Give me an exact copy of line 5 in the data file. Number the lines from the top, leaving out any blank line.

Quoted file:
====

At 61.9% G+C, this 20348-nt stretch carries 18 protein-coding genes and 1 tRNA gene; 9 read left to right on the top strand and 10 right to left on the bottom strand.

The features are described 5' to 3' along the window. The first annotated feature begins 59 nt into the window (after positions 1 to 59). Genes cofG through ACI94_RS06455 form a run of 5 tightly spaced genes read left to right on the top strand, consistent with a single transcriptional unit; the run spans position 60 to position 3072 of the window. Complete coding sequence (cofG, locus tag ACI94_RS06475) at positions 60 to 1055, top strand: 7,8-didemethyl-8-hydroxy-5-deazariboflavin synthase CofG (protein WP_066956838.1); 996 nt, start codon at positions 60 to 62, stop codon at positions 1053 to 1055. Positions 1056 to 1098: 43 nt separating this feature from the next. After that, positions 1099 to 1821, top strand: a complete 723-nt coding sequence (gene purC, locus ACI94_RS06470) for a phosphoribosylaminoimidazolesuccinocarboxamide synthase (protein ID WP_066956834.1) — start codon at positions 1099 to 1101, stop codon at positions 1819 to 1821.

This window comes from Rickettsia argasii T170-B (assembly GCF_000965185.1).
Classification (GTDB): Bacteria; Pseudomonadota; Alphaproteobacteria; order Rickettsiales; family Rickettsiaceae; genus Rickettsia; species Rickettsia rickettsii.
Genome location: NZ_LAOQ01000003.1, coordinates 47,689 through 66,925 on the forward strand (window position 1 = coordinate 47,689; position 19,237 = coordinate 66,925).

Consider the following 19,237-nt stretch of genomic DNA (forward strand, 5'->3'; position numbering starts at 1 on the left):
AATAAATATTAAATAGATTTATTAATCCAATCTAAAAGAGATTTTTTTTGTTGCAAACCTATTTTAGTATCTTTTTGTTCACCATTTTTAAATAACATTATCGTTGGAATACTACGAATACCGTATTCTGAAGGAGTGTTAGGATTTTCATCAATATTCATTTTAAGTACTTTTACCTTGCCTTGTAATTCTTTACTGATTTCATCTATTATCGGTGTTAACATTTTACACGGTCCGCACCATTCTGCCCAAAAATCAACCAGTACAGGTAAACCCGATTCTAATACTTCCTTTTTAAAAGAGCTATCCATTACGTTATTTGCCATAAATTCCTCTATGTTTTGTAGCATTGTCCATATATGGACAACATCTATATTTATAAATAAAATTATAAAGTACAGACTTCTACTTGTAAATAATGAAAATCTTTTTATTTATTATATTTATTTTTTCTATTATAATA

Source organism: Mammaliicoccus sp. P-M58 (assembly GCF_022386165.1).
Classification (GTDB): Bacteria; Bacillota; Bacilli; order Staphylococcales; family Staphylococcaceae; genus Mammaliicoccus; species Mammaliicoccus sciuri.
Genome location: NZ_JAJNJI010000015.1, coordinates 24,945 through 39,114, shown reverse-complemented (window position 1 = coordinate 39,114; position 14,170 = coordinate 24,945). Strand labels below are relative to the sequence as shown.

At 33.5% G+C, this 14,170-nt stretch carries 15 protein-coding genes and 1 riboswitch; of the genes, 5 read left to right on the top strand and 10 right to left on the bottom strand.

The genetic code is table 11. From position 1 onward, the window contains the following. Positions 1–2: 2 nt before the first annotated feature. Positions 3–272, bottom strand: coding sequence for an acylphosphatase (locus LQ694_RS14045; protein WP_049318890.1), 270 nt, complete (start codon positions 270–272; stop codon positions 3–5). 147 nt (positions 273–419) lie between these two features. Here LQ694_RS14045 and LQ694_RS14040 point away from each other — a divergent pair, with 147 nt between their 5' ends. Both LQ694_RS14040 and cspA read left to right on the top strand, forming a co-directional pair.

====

Genome location: NZ_LAOQ01000003.1, coordinates 47,689 through 66,925 on the forward strand (window position 1 = coordinate 47,689; position 19,237 = coordinate 66,925).